Methods and Apparatuses for Enabling Power Back-Off Indication in PHR in a Telecommunications System

Abstract

The exemplary embodiments describe a method for use in a user equipment ( 700 ), a method for use in a radio base station ( 600 ); a user equipment ( 700 ) and a radio base station ( 600 ). According to the exemplary embodiments, the user equipment ( 700 ) is configured to decide on application or not of a power reduction and to indicate it decision in a power headroom report intended for transmission to the radio base station ( 600 ). The radio base station ( 600 ) is configured to receive the power headroom report and based on the indicated information in the received power headroom report, the base station in made aware of an additional or special power backoff (e.g. to fulfill SAR requirements) has been applied and thereby able to distinguish it from normal power backoff or power reduction.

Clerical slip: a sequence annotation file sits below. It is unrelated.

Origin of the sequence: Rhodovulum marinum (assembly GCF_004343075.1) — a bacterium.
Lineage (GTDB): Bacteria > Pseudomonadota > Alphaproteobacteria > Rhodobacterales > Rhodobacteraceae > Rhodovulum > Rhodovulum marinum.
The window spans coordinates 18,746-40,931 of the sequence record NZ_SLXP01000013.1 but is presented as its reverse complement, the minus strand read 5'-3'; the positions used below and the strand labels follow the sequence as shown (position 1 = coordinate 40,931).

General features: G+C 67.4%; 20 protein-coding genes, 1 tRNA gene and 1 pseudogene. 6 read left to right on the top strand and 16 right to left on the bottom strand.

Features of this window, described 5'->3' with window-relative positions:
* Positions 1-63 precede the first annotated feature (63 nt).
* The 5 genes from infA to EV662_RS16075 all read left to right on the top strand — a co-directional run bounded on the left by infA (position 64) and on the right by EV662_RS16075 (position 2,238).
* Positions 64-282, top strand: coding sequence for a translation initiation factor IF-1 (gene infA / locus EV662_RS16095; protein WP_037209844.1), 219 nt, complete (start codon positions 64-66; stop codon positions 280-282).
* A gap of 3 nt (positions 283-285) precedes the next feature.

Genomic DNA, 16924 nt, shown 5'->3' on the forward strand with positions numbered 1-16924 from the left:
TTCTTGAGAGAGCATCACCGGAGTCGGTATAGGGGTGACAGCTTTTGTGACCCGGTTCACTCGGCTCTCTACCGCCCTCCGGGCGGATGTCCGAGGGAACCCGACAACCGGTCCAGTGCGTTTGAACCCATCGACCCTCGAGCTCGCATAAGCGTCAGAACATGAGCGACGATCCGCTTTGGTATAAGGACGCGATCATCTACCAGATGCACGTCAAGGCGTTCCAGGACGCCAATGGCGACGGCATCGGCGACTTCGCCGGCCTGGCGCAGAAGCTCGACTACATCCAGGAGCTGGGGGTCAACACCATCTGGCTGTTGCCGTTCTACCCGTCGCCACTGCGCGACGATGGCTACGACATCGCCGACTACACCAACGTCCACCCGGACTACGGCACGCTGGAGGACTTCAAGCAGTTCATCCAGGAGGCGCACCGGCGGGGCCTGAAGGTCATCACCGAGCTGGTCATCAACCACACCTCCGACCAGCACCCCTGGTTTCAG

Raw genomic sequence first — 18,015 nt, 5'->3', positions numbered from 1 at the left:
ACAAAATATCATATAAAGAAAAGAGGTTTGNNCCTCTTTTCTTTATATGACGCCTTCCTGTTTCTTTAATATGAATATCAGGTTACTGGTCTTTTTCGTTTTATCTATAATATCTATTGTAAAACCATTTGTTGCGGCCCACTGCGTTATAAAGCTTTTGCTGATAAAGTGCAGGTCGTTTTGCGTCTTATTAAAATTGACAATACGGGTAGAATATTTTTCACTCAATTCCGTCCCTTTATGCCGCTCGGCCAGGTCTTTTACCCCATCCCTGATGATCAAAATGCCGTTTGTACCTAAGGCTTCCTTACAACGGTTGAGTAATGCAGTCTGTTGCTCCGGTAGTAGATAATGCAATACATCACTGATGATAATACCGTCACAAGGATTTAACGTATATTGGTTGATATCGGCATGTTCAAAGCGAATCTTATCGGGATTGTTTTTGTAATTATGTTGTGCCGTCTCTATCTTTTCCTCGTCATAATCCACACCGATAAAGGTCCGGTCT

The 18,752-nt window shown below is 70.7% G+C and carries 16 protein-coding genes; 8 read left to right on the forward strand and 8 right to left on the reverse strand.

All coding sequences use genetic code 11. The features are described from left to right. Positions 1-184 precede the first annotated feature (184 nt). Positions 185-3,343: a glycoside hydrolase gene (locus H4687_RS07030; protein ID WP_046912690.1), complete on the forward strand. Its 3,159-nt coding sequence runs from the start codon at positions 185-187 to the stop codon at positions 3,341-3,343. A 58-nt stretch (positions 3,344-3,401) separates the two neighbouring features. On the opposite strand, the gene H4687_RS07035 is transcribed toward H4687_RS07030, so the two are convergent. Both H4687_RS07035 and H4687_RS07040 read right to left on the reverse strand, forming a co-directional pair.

Claims